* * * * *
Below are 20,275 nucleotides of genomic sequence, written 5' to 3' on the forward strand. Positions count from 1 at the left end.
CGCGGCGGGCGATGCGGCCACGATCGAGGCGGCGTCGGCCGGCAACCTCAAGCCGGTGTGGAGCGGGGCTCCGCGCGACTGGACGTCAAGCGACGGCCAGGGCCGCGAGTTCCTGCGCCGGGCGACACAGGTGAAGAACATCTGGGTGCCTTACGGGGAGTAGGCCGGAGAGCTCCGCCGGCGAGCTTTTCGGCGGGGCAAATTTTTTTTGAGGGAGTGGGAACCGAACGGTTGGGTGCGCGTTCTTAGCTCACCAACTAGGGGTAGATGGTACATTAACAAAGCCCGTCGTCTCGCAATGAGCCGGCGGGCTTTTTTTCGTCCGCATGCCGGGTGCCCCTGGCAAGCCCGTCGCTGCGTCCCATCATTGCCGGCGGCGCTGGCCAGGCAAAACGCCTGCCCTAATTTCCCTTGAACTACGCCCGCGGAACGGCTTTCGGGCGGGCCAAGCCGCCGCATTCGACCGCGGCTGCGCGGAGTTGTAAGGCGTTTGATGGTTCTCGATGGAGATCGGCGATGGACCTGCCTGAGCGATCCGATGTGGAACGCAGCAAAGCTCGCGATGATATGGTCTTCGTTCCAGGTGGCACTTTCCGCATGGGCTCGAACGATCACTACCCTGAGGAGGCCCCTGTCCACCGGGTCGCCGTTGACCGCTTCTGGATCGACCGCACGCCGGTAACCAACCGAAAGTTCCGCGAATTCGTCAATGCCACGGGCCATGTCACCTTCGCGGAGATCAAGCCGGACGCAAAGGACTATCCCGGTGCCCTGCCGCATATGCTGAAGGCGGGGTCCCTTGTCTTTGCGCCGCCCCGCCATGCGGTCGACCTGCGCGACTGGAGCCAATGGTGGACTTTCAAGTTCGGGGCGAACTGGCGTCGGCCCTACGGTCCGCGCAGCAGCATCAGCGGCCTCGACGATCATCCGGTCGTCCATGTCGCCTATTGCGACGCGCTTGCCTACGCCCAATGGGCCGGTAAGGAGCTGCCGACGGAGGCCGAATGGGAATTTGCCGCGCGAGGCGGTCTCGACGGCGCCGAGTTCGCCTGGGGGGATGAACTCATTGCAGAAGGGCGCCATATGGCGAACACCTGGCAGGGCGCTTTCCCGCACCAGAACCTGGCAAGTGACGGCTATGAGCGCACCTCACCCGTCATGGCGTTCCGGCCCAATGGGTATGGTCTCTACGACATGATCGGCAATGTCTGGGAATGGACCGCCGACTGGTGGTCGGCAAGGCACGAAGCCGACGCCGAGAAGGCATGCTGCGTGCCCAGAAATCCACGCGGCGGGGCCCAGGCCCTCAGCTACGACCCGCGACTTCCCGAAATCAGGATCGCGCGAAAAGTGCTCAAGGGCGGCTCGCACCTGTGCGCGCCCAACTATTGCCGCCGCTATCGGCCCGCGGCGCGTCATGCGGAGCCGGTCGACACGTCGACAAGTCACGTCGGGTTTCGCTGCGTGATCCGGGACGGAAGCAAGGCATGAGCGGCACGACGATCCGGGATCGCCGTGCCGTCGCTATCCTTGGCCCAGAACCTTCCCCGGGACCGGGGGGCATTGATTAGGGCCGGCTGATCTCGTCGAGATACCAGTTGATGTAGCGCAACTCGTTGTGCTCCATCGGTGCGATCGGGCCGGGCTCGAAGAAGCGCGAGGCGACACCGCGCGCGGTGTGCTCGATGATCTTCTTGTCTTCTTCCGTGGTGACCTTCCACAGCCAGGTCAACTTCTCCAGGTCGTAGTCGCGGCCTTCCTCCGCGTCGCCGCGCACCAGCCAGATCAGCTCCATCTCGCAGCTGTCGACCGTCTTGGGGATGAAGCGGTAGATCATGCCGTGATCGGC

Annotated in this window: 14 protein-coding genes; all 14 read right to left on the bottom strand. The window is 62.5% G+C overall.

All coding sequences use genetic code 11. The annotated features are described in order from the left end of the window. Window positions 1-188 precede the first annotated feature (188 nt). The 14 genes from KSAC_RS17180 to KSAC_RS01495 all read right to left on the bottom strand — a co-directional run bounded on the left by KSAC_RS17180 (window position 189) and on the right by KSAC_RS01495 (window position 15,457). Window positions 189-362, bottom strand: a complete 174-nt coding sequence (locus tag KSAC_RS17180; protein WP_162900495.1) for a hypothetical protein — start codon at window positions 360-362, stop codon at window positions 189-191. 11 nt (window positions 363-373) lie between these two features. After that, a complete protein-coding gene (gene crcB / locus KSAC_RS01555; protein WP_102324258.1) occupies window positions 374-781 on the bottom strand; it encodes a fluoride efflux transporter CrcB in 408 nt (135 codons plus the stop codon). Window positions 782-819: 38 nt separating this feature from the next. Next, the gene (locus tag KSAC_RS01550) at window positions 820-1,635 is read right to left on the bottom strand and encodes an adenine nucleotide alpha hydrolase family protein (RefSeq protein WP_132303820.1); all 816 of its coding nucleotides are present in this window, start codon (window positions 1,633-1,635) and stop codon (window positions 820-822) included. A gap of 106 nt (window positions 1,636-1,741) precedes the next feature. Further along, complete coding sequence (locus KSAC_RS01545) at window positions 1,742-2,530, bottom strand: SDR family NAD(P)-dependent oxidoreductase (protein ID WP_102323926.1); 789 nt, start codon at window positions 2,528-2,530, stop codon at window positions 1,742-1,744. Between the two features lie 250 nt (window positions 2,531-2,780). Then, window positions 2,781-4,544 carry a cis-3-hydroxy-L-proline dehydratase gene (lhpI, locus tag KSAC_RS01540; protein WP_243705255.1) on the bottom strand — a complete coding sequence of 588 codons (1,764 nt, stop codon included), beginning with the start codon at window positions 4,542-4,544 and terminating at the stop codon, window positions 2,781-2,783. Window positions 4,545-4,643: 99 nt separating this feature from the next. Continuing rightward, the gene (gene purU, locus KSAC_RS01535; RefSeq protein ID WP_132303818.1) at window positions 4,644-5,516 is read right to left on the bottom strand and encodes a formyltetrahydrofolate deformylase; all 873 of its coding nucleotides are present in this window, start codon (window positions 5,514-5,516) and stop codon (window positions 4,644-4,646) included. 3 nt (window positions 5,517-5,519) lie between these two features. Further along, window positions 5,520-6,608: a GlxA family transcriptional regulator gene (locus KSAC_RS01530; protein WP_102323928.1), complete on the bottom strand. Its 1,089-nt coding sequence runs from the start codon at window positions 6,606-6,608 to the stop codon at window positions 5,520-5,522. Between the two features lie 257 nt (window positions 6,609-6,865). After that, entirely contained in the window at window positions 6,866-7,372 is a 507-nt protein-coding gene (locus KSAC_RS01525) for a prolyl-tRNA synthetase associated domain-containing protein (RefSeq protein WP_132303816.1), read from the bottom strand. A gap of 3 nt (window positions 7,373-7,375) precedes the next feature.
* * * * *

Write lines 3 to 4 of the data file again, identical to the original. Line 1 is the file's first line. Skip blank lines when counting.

Annotated in this window: 14 protein-coding genes; all 14 read right to left on the bottom strand. The window is 62.5% G+C overall.

All coding sequences use genetic code 11. The annotated features are described in order from the left end of the window. Window positions 1-188 precede the first annotated feature (188 nt). The 14 genes from KSAC_RS17180 to KSAC_RS01495 all read right to left on the bottom strand — a co-directional run bounded on the left by KSAC_RS17180 (window position 189) and on the right by KSAC_RS01495 (window position 15,457). Window positions 189-362, bottom strand: a complete 174-nt coding sequence (locus tag KSAC_RS17180; protein WP_162900495.1) for a hypothetical protein — start codon at window positions 360-362, stop codon at window positions 189-191. 11 nt (window positions 363-373) lie between these two features. After that, a complete protein-coding gene (gene crcB / locus KSAC_RS01555; protein WP_102324258.1) occupies window positions 374-781 on the bottom strand; it encodes a fluoride efflux transporter CrcB in 408 nt (135 codons plus the stop codon). Window positions 782-819: 38 nt separating this feature from the next. Next, the gene (locus tag KSAC_RS01550) at window positions 820-1,635 is read right to left on the bottom strand and encodes an adenine nucleotide alpha hydrolase family protein (RefSeq protein WP_132303820.1); all 816 of its coding nucleotides are present in this window, start codon (window positions 1,633-1,635) and stop codon (window positions 820-822) included. A gap of 106 nt (window positions 1,636-1,741) precedes the next feature. Further along, complete coding sequence (locus KSAC_RS01545) at window positions 1,742-2,530, bottom strand: SDR family NAD(P)-dependent oxidoreductase (protein ID WP_102323926.1); 789 nt, start codon at window positions 2,528-2,530, stop codon at window positions 1,742-1,744. Between the two features lie 250 nt (window positions 2,531-2,780). Then, window positions 2,781-4,544 carry a cis-3-hydroxy-L-proline dehydratase gene (lhpI, locus tag KSAC_RS01540; protein WP_243705255.1) on the bottom strand — a complete coding sequence of 588 codons (1,764 nt, stop codon included), beginning with the start codon at window positions 4,542-4,544 and terminating at the stop codon, window positions 2,781-2,783. Window positions 4,545-4,643: 99 nt separating this feature from the next. Continuing rightward, the gene (gene purU, locus KSAC_RS01535; RefSeq protein ID WP_132303818.1) at window positions 4,644-5,516 is read right to left on the bottom strand and encodes a formyltetrahydrofolate deformylase; all 873 of its coding nucleotides are present in this window, start codon (window positions 5,514-5,516) and stop codon (window positions 4,644-4,646) included. 3 nt (window positions 5,517-5,519) lie between these two features. Further along, window positions 5,520-6,608: a GlxA family transcriptional regulator gene (locus KSAC_RS01530; protein WP_102323928.1), complete on the bottom strand. Its 1,089-nt coding sequence runs from the start codon at window positions 6,606-6,608 to the stop codon at window positions 5,520-5,522. Between the two features lie 257 nt (window positions 6,609-6,865). After that, entirely contained in the window at window positions 6,866-7,372 is a 507-nt protein-coding gene (locus KSAC_RS01525) for a prolyl-tRNA synthetase associated domain-containing protein (RefSeq protein WP_132303816.1), read from the bottom strand. A gap of 3 nt (window positions 7,373-7,375) precedes the next feature.